OXFORD, Miss. - The Tennessee Valley Authority will shutter another eight coal units in Alabama and Kentucky and build a new natural gas plant in Kentucky as part of a new strategy to cut the share of its power generated by coal in half while doubling its gas-fired generation.
TVA directors voted Thursday to shut down the newest unit at the Widows Creek coal plant in Northeast Alabama, all five units at the Colbert coal plant in Northwest Alabama and units 1 and 2 at the Paradise plant in western Kentucky.
To replace the shut down of two of the three coal units at the Paradise plant, TVA plans to spend up to $1.1 billion to build a natural gas-fired plant at the Paradise site.
TVA President Bill Johnson said the switch from coal to gas reflects the rising costs of pollution cleanup for TVA's aging coal fleet and the relatively cheaper cost of power from natural gas since gas prices have fallen over the past four years. TVA also is looking to cut its operating costs after power sales for the federal utility have dropped nearly 10 percent from their peak five years ago from the recession and its aftermath.
"These changes are designed to bring the lowest cost and cleanest power to our customers and a higher degree of certainty about our asset utilization," Johnson told reporters following the board's vote.
The move will likely cost the jobs of more than 400 TVA employes and contractors at the coal plants, although TVA officials said they will work with displaced employees over the next couple of years to find other jobs or otherwise ease the transition.
The 9-member TVA board unanimously approved the plant closings, which will cut TVA's coal-fired generation below its nuclear power output for the first time. TVA directors from Alabama and Kentucky conceded it was not a popular vote back home.
TVA Director Peter Mahurin, who grew up near the Paradise plant in western Kentucky, said the vote "is like a nightmare for me." But Mahurin, the chairman of TVA's audit and finance committee, said the move should help TVA save money and keep electric rates lower over time.
Joe Ritch, the TVA director from Huntsville, Ala., said the decision "is painful but it is the right thing to do."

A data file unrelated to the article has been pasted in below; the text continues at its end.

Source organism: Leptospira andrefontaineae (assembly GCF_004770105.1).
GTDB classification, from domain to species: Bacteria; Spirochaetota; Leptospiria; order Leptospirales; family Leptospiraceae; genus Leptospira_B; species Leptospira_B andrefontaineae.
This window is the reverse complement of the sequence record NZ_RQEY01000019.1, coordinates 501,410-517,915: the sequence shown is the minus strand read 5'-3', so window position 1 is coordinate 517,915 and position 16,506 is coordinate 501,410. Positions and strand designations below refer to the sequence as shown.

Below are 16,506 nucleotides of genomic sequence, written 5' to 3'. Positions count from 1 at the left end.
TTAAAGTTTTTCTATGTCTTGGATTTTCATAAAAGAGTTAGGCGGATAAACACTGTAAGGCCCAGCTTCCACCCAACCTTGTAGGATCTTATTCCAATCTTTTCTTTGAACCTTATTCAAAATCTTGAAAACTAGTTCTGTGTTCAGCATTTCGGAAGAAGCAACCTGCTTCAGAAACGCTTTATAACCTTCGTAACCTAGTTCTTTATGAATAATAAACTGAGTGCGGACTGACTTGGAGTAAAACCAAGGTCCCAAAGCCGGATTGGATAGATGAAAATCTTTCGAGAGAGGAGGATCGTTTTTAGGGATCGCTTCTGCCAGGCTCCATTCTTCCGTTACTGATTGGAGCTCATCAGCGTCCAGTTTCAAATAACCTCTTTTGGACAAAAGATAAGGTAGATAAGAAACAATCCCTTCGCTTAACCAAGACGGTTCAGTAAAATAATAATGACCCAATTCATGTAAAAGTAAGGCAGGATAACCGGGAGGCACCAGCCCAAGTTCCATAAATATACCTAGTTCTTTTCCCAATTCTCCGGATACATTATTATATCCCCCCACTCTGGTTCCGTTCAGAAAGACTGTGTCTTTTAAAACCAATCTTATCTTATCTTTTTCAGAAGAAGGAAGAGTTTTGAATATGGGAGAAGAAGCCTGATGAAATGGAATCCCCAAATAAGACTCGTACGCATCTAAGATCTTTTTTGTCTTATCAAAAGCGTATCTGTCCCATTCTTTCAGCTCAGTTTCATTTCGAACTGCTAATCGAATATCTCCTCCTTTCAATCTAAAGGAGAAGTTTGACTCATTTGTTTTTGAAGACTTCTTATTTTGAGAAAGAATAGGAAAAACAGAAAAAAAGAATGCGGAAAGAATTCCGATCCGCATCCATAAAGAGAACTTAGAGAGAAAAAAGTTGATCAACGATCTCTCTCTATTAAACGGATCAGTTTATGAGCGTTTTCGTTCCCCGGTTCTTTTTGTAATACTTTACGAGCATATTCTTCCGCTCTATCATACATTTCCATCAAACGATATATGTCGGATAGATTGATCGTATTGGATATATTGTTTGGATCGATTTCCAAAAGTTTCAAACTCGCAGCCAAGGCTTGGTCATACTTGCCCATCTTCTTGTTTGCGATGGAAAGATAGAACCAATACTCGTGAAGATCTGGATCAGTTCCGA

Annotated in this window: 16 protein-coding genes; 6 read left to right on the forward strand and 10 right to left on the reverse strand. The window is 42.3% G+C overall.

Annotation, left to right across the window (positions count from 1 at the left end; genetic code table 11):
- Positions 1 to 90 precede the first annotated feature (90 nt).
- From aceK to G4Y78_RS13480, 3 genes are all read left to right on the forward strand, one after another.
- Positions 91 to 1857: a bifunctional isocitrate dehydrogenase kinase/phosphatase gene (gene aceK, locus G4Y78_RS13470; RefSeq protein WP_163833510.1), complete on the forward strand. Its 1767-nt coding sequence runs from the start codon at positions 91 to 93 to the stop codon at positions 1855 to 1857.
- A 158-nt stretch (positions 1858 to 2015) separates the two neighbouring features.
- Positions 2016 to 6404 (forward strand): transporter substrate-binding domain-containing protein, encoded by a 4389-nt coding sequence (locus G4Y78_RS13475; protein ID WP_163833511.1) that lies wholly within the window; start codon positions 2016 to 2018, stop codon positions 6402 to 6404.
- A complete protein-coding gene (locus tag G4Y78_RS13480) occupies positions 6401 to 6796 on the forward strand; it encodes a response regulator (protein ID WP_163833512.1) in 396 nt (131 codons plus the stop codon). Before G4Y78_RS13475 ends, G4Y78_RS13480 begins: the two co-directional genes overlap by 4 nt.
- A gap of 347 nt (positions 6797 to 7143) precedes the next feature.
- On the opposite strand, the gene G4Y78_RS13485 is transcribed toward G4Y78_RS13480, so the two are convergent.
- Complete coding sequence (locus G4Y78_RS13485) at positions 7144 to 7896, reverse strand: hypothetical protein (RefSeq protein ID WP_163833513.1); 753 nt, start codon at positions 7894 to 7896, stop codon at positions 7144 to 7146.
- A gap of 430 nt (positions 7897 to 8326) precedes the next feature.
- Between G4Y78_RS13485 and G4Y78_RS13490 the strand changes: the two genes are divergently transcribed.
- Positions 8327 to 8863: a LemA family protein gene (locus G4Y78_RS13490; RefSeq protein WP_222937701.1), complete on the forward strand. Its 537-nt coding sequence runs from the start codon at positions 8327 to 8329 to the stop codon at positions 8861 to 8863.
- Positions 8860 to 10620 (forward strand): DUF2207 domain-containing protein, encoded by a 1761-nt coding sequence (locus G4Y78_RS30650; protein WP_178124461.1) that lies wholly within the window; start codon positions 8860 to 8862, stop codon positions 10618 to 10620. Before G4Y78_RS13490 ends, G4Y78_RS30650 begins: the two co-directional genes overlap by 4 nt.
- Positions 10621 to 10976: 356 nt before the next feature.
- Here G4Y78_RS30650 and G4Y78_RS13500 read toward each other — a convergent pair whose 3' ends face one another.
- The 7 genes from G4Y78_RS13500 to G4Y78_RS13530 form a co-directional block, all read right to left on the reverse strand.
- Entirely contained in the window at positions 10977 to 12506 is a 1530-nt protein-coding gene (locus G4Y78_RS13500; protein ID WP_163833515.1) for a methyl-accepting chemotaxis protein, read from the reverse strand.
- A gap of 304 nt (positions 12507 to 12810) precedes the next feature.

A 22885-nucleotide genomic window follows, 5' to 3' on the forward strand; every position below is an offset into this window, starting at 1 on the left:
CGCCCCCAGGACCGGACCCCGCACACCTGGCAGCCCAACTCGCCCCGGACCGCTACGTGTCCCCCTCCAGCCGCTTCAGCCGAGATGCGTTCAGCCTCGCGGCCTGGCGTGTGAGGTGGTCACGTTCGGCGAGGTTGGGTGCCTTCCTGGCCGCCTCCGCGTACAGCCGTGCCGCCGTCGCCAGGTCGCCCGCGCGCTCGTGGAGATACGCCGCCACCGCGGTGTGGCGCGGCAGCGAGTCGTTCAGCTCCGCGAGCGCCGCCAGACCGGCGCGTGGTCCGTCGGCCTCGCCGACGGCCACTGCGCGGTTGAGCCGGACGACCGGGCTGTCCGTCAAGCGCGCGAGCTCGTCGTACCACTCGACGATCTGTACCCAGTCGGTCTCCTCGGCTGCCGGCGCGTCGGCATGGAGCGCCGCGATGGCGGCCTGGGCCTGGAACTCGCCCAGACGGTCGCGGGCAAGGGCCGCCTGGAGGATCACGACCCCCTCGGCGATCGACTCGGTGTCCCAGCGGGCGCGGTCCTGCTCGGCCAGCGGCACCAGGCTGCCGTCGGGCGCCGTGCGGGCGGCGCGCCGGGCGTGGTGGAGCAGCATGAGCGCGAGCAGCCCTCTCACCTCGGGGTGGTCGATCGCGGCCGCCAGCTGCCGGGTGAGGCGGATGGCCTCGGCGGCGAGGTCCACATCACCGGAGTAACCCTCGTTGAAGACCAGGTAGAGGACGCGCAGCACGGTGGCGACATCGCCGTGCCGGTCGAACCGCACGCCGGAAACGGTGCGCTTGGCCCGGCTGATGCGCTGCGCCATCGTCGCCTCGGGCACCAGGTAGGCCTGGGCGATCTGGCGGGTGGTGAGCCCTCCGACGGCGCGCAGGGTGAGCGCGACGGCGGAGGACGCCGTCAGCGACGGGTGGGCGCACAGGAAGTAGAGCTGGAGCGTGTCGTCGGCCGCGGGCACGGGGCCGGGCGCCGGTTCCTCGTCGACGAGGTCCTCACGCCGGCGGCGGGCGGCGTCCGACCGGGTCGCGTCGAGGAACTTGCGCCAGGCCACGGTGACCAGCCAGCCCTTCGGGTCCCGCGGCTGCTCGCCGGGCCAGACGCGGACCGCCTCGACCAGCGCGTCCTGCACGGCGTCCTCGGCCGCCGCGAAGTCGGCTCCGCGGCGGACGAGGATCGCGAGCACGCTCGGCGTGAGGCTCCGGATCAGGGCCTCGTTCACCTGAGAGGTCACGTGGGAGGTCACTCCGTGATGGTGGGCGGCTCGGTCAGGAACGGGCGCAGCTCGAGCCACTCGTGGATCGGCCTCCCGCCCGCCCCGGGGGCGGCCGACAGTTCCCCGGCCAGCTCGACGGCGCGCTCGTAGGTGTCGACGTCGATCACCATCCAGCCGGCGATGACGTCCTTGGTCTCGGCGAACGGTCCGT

TVA Chief Generation Officer Chip Pardee said that the moves would avoid TVA having to spend more than $1 billion for pollution controls for Colbert and $163 million for pollution upgrades required for Widows Creek Unit 8.
Despite objections from Paradise backers in coal-rich western Kentucky, TVA projects it will be cheaper to use natural gas generation to produce electricity, rather than make costly pollution upgrades required to keep operating the two oldest units at Paradise, which TVA began building in 1959. Johnson said the change is needed to comply with new federal air quaity regulations, including new and proposed regulations on mercury and carbon emissions.
But Kentucky officials said the change will hurt the economy of western Kentucky.
"The majority of people in Kentucky want Paradise to stay on coal," Kentucky state Rep. Brent Yonts, a Democrat from Greenville, Ky. " To do anything other than that, we believe, is in violation of TVA's mission....and will lead to the ruination of western Kentucky."
Senate Minority Mitch McConnell, R-Ky., had urged TVA to invest in keeping the Paradise coal units and other TVA coal facilities operating.
"To allow a historically abundant and proven resource, such as coal, to fall by the wayside would ultimately threaten our energy independence," McConnell said in a statement.
Johnson said TVA's target mix of generation for the future would be to 40 percent from nuclear power, 20 percent from coal, 20 percent from natural gas and 20 percent from hydro and other renewable sources.
Bruce Nilles, the national director for the Sierra Club's Beyond Coal Campaign, called TVA's decision Thursday "historic" and part of a nationwide movement away from coal. Although coal once supplied a majority of America's electric utilities -- and once accounted for more than 80 percent of TVA's power -- coal generation is declining due to higher costs for such plants to meet new environmental rules and the declining price of alternative fuels.
"The age of coal is ending and this is a signicant day in that transition" Nilles said.
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